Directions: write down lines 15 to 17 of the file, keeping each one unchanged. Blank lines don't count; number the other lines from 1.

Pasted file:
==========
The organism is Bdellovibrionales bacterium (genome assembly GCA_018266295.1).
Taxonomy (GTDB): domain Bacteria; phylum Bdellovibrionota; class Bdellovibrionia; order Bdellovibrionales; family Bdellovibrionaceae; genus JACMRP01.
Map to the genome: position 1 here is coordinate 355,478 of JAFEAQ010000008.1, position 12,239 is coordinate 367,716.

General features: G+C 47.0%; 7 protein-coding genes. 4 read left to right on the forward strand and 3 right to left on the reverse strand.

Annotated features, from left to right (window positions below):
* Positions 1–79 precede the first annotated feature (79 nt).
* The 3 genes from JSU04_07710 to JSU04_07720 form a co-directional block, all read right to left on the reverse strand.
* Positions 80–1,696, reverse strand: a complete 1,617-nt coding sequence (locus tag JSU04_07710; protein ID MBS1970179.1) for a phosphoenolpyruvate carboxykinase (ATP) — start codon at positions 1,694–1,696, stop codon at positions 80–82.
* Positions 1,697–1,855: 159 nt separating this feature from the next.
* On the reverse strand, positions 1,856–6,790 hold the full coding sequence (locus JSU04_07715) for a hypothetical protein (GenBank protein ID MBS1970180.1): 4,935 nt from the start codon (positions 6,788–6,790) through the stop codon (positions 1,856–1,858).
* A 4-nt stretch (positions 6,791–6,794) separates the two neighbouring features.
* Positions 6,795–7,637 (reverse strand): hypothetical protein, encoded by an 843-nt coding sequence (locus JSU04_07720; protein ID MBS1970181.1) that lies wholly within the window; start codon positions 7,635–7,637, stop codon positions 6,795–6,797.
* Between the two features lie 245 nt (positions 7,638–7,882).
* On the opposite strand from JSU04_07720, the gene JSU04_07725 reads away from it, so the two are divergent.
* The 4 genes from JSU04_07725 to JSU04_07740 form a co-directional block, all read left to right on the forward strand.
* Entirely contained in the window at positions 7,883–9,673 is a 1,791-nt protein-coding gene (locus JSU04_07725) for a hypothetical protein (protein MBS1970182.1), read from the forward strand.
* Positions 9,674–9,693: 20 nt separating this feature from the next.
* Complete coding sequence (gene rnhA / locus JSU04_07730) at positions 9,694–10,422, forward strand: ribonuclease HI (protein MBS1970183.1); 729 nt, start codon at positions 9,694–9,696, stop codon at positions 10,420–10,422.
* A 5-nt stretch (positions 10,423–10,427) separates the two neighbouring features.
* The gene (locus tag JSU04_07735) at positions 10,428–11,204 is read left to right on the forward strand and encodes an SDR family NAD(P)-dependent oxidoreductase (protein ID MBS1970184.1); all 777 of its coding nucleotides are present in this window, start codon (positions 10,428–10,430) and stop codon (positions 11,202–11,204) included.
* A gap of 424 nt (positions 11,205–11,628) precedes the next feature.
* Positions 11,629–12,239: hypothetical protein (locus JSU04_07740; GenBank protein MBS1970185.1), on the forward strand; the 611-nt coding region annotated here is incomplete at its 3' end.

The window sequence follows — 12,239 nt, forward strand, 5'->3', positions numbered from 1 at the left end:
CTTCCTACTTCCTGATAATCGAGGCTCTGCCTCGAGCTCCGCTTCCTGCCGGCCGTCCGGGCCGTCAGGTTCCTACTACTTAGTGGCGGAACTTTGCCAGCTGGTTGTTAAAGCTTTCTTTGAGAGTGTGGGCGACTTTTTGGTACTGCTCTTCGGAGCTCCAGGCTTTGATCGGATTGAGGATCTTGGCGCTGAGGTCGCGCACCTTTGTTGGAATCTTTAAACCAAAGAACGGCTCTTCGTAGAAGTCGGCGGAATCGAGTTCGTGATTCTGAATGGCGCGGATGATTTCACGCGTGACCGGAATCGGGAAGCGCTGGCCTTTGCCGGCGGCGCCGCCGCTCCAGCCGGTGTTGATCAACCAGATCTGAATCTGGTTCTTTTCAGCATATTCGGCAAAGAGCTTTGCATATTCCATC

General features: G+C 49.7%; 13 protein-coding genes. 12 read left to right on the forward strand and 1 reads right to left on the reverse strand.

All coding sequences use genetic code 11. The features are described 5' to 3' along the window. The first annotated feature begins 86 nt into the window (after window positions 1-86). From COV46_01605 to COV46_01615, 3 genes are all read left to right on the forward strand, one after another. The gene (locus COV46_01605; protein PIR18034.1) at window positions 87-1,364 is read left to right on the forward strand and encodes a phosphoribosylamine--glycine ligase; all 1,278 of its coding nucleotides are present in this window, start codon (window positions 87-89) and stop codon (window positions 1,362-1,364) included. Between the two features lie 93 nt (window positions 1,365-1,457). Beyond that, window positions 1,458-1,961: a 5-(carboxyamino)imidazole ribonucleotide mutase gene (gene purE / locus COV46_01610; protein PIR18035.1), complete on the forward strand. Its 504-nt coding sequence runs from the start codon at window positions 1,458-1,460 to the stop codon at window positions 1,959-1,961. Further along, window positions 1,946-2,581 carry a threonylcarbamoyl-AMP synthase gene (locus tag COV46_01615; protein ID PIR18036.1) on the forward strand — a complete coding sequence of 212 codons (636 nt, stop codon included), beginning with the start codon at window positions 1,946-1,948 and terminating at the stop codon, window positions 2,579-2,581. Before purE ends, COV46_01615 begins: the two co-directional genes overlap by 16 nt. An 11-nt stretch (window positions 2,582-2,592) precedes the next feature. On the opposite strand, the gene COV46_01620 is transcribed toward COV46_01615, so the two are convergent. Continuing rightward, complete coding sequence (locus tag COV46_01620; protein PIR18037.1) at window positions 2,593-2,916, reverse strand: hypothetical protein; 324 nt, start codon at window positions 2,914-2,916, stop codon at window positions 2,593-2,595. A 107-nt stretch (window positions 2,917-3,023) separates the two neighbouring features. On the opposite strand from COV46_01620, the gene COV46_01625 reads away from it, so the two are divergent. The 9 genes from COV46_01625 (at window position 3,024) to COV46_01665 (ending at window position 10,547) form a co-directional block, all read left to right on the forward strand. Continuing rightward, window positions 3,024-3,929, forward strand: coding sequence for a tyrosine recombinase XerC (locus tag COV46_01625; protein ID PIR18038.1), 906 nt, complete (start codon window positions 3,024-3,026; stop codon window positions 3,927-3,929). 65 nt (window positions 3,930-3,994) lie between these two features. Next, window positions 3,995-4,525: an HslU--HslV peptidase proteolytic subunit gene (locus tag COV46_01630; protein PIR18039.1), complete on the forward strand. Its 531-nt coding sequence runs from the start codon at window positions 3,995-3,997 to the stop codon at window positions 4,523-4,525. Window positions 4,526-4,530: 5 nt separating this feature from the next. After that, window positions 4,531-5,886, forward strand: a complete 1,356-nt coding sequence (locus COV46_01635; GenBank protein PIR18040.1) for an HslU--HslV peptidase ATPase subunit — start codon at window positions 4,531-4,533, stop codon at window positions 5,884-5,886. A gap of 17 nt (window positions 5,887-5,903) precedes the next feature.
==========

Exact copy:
* The 4 genes from JSU04_07725 to JSU04_07740 form a co-directional block, all read left to right on the forward strand.
* Entirely contained in the window at positions 7,883–9,673 is a 1,791-nt protein-coding gene (locus JSU04_07725) for a hypothetical protein (protein MBS1970182.1), read from the forward strand.
* Positions 9,674–9,693: 20 nt separating this feature from the next.